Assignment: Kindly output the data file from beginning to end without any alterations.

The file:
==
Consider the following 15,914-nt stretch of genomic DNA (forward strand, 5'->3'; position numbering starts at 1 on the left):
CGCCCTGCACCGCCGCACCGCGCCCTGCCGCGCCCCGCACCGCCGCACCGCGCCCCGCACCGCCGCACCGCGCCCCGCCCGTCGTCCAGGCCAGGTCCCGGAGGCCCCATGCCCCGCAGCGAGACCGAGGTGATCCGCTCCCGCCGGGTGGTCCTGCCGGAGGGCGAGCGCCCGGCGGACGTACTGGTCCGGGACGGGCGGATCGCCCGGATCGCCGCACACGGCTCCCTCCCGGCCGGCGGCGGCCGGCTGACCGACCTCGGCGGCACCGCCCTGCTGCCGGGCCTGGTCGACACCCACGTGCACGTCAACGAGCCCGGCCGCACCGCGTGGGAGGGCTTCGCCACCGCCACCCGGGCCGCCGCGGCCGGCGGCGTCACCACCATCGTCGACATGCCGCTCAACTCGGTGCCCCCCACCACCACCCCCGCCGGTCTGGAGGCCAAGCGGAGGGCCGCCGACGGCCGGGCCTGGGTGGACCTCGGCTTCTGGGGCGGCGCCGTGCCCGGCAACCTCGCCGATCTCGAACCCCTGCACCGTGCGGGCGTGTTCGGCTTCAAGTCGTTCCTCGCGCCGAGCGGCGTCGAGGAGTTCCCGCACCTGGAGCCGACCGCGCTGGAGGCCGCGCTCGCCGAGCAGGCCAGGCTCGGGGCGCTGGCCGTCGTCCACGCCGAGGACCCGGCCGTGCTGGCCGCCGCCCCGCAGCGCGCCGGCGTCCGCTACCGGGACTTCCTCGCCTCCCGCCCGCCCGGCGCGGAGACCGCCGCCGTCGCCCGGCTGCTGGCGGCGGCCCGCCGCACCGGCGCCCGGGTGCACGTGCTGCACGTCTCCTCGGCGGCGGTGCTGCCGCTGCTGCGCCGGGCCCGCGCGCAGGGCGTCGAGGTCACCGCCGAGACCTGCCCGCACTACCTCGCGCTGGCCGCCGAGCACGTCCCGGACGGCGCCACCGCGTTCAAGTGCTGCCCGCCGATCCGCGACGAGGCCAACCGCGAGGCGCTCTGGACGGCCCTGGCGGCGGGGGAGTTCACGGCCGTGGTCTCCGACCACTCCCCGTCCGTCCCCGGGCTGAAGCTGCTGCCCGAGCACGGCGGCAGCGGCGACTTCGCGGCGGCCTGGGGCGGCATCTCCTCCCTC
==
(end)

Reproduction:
Consider the following 15,914-nt stretch of genomic DNA (forward strand, 5'->3'; position numbering starts at 1 on the left):
CGCCCTGCACCGCCGCACCGCGCCCTGCCGCGCCCCGCACCGCCGCACCGCGCCCCGCACCGCCGCACCGCGCCCCGCCCGTCGTCCAGGCCAGGTCCCGGAGGCCCCATGCCCCGCAGCGAGACCGAGGTGATCCGCTCCCGCCGGGTGGTCCTGCCGGAGGGCGAGCGCCCGGCGGACGTACTGGTCCGGGACGGGCGGATCGCCCGGATCGCCGCACACGGCTCCCTCCCGGCCGGCGGCGGCCGGCTGACCGACCTCGGCGGCACCGCCCTGCTGCCGGGCCTGGTCGACACCCACGTGCACGTCAACGAGCCCGGCCGCACCGCGTGGGAGGGCTTCGCCACCGCCACCCGGGCCGCCGCGGCCGGCGGCGTCACCACCATCGTCGACATGCCGCTCAACTCGGTGCCCCCCACCACCACCCCCGCCGGTCTGGAGGCCAAGCGGAGGGCCGCCGACGGCCGGGCCTGGGTGGACCTCGGCTTCTGGGGCGGCGCCGTGCCCGGCAACCTCGCCGATCTCGAACCCCTGCACCGTGCGGGCGTGTTCGGCTTCAAGTCGTTCCTCGCGCCGAGCGGCGTCGAGGAGTTCCCGCACCTGGAGCCGACCGCGCTGGAGGCCGCGCTCGCCGAGCAGGCCAGGCTCGGGGCGCTGGCCGTCGTCCACGCCGAGGACCCGGCCGTGCTGGCCGCCGCCCCGCAGCGCGCCGGCGTCCGCTACCGGGACTTCCTCGCCTCCCGCCCGCCCGGCGCGGAGACCGCCGCCGTCGCCCGGCTGCTGGCGGCGGCCCGCCGCACCGGCGCCCGGGTGCACGTGCTGCACGTCTCCTCGGCGGCGGTGCTGCCGCTGCTGCGCCGGGCCCGCGCGCAGGGCGTCGAGGTCACCGCCGAGACCTGCCCGCACTACCTCGCGCTGGCCGCCGAGCACGTCCCGGACGGCGCCACCGCGTTCAAGTGCTGCCCGCCGATCCGCGACGAGGCCAACCGCGAGGCGCTCTGGACGGCCCTGGCGGCGGGGGAGTTCACGGCCGTGGTCTCCGACCACTCCCCGTCCGTCCCCGGGCTGAAGCTGCTGCCCGAGCACGGCGGCAGCGGCGACTTCGCGGCGGCCTGGGGCGGCATCTCCTCCCTC